3. Another seven will be omitted altogether. Most of these are procedural or technical defaults that lack the element of fraud or do not affect larger public interest.
  4. For 11 kinds of offences, the provision of imprisonment will be removed, limiting punishment to fines only.
  5. The amendment bill will also enable the listing of Indian companies on stock exchanges in foreign jurisdictions. This is expected to give Indian firms greater access to capital, a broader investor base and better valuations.
  6. The proposed amendments will also ensure that companies which have an obligation to spend ₹50 lakh per annum or less on Corporate Social Responsibility (CSR) are no longer required to have a CSR committee. Companies that spend more than the mandatory 2% on CSR in a particular year can carry it forward as credit for fulfilment of CSR obligations for the next few years as well.

Why significant?

 Many of the corporate offences are not in the nature of criminal offences as they can be due to technical issues.

  1. Criminalising corporate offences tend to clog criminal justice system. Many of the offences can be resolved using alternate dispute resolution mechanisms.
  2. Trust of corporate sector is highly needed at a time when India registers low growth due to lack of private investment. Decriminalising corporate offices will enhance ease of doing business.

Way forward

  1. Corporate sector is crucial in generating employment for the huge young demography of India. Initiatives to strengthen the trust between corporate sector & Govt are most welcome.
  2. While decriminalising offences, Govt must also enhance its regulatory capacity to avoid malafide.
  3. Digitalising government to business interactions to avoid malafide is an act in the right direction.


PAPER II India’s Foreign Policy, International Organizations, International Treaties and Forums, their structure and mandate



U.N. representative from Senegal told that “the best way to test India’s commitment is the way India votes India has consistently voted in favour of those resolutions that promote the two-state solution with a Palestinian claim to East Jerusalem”.



Israel is the world’s only Jewish state, located just east of the Mediterranean Sea. Palestinians, the Arab population that hails from the land Israel now controls refer to the territory as Palestine, and want to establish a state by that name on all or part of the same land. The Israeli-Palestinian conflict is over who gets what land and how it’s controlled.


The history of the Israeli-Palestinian conflict began with the establishment of the state of Israel in 1948.Jews fleeing persecution in Europe wanted to establish a national homeland in what was then an Arab- and Muslim-majority territory in the Ottoman and later British Empire. The Arabs resisted, seeing the land as rightfully theirs. An early United Nations plan to give each group part of the land failed, and Israel and the surrounding Arab nations fought several wars over the territory. Today’s lines largely reflect the outcomes of two of these wars, one waged in 1948 and another in 1967.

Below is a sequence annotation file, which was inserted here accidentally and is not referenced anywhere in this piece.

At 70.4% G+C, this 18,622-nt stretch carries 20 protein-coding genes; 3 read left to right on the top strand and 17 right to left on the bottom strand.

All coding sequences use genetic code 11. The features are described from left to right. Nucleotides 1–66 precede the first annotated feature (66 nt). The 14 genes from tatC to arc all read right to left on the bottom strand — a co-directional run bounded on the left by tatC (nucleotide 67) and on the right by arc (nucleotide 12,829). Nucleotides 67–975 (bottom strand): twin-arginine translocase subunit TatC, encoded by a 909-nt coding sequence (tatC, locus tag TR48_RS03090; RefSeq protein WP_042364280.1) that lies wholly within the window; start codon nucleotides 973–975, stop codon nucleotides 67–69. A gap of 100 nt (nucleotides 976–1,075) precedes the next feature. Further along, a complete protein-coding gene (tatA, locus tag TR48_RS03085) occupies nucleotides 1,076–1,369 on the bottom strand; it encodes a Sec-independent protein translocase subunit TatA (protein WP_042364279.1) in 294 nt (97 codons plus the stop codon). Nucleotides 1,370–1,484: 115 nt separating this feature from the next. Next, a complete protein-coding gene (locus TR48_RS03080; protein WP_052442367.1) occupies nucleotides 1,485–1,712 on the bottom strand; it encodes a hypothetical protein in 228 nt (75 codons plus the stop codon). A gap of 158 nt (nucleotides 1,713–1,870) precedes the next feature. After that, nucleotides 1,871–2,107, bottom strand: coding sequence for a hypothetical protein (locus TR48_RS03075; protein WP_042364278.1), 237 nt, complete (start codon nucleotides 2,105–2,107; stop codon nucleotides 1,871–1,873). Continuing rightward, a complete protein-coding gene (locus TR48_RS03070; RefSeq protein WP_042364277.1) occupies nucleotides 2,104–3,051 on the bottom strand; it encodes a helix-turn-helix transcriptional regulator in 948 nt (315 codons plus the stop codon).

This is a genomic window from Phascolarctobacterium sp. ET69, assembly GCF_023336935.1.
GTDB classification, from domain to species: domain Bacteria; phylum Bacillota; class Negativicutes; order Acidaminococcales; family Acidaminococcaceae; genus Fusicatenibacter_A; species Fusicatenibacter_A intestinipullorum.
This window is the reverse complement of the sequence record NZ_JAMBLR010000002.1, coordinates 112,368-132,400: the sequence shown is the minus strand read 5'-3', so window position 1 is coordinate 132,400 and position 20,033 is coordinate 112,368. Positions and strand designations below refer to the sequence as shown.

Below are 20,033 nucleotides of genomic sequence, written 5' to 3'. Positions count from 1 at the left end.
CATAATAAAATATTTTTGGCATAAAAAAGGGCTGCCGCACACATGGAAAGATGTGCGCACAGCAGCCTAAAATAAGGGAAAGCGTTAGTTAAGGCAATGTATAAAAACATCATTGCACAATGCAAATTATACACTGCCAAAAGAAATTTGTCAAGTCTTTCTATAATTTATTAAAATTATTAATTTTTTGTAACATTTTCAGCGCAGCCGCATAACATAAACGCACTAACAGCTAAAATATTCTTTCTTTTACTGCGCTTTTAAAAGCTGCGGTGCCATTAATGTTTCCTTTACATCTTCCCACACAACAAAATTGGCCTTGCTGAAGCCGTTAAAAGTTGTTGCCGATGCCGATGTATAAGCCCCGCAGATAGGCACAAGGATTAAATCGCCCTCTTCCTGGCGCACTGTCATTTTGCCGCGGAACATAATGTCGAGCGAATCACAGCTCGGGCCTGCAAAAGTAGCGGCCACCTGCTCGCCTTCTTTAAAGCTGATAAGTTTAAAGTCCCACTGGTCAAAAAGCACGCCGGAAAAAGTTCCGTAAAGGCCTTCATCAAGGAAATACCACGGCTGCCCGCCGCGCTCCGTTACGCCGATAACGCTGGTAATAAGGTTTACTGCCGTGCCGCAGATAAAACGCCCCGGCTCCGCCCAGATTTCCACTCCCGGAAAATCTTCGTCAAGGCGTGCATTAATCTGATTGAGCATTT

The 1967 war is particularly important for today’s conflict, as it left Israel in control of the West Bank and Gaza Strip, two territories home to large Palestinian populations.


Today, the West Bank is nominally controlled by the Palestinian Authority and is under Israeli occupation. This comes in the form of Israeli troops, who enforce Israeli security restrictions on Palestinian movement and activities, and Israeli “settlers,” Jews who build ever-expanding communities in the West Bank that effectively deny the land to Palestinians. Gaza is controlled by Hamas, an Islamist fundamentalist party, and is under Israeli blockade but not ground troop occupation.


Indian stand is very crystal clear.India holds a well-balanced relationship between both the nations. India supports state of Israel and its existence. At the same time India is committed to support an independent Palestinian state.

Even though India has voted against creation of state of Israel in United Nations in 1948 but India recognized Israel in 1950. India has improved its relationship with Israel in last 27 years but at the same time has maintained its commitment to cause of Palestine. India has not supported neither Palestinian terrorism nor excess use of force by Israel. India is one of the few countries which has differentiated its relationship with Israel and Palestine.P.M. Modi visited both Israel and Palestine on different occasions & he is the only world leader to do so in recent times.


  To revive the peace process the UN has sent a delegation to India in an effort to get New Delhi to play a greater role in mediating between the warring parties. A delegation of the UN Committee on the Exercise of the Inalienable Rights of the Palestinian People (CEIRPP) began a two-day visit to the capital yesterday.